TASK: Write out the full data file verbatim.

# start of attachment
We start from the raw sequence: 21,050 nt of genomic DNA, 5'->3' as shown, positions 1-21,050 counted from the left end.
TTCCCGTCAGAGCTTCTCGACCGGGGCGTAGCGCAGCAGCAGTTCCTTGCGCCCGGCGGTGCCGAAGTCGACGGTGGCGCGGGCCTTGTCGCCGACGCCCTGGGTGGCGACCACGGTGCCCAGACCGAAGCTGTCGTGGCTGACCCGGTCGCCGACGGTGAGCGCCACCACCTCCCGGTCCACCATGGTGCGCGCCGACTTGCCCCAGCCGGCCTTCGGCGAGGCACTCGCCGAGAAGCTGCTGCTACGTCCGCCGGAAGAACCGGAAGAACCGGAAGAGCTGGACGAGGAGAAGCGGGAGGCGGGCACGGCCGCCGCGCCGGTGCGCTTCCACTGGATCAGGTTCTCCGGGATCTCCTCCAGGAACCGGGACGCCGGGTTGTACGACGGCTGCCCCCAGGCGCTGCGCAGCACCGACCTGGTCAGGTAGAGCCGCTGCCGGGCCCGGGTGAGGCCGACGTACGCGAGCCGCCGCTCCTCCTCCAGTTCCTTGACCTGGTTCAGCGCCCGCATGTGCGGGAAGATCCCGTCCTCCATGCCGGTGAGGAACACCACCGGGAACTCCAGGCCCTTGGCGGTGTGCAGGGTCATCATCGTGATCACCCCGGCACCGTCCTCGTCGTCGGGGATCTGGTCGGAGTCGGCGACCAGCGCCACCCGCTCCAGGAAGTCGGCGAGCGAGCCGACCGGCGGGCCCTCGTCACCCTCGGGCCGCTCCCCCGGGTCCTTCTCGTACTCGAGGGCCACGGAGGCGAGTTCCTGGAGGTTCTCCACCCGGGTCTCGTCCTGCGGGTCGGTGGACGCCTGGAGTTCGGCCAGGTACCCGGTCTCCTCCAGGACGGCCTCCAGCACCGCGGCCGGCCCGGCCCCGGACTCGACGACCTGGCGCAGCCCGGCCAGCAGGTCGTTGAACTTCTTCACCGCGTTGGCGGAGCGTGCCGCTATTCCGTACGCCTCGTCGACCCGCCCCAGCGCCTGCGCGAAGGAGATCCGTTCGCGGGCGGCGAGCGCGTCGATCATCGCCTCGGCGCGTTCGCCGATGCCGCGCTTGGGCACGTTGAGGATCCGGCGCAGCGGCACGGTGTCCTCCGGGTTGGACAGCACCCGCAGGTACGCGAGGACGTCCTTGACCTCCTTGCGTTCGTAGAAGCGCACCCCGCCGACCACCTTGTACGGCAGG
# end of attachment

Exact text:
We start from the raw sequence: 21,050 nt of genomic DNA, 5'->3' as shown, positions 1-21,050 counted from the left end.
TTCCCGTCAGAGCTTCTCGACCGGGGCGTAGCGCAGCAGCAGTTCCTTGCGCCCGGCGGTGCCGAAGTCGACGGTGGCGCGGGCCTTGTCGCCGACGCCCTGGGTGGCGACCACGGTGCCCAGACCGAAGCTGTCGTGGCTGACCCGGTCGCCGACGGTGAGCGCCACCACCTCCCGGTCCACCATGGTGCGCGCCGACTTGCCCCAGCCGGCCTTCGGCGAGGCACTCGCCGAGAAGCTGCTGCTACGTCCGCCGGAAGAACCGGAAGAACCGGAAGAGCTGGACGAGGAGAAGCGGGAGGCGGGCACGGCCGCCGCGCCGGTGCGCTTCCACTGGATCAGGTTCTCCGGGATCTCCTCCAGGAACCGGGACGCCGGGTTGTACGACGGCTGCCCCCAGGCGCTGCGCAGCACCGACCTGGTCAGGTAGAGCCGCTGCCGGGCCCGGGTGAGGCCGACGTACGCGAGCCGCCGCTCCTCCTCCAGTTCCTTGACCTGGTTCAGCGCCCGCATGTGCGGGAAGATCCCGTCCTCCATGCCGGTGAGGAACACCACCGGGAACTCCAGGCCCTTGGCGGTGTGCAGGGTCATCATCGTGATCACCCCGGCACCGTCCTCGTCGTCGGGGATCTGGTCGGAGTCGGCGACCAGCGCCACCCGCTCCAGGAAGTCGGCGAGCGAGCCGACCGGCGGGCCCTCGTCACCCTCGGGCCGCTCCCCCGGGTCCTTCTCGTACTCGAGGGCCACGGAGGCGAGTTCCTGGAGGTTCTCCACCCGGGTCTCGTCCTGCGGGTCGGTGGACGCCTGGAGTTCGGCCAGGTACCCGGTCTCCTCCAGGACGGCCTCCAGCACCGCGGCCGGCCCGGCCCCGGACTCGACGACCTGGCGCAGCCCGGCCAGCAGGTCGTTGAACTTCTTCACCGCGTTGGCGGAGCGTGCCGCTATTCCGTACGCCTCGTCGACCCGCCCCAGCGCCTGCGCGAAGGAGATCCGTTCGCGGGCGGCGAGCGCGTCGATCATCGCCTCGGCGCGTTCGCCGATGCCGCGCTTGGGCACGTTGAGGATCCGGCGCAGCGGCACGGTGTCCTCCGGGTTGGACAGCACCCGCAGGTACGCGAGGACGTCCTTGACCTCCTTGCGTTCGTAGAAGCGCACCCCGCCGACCACCTTGTACGGCAGG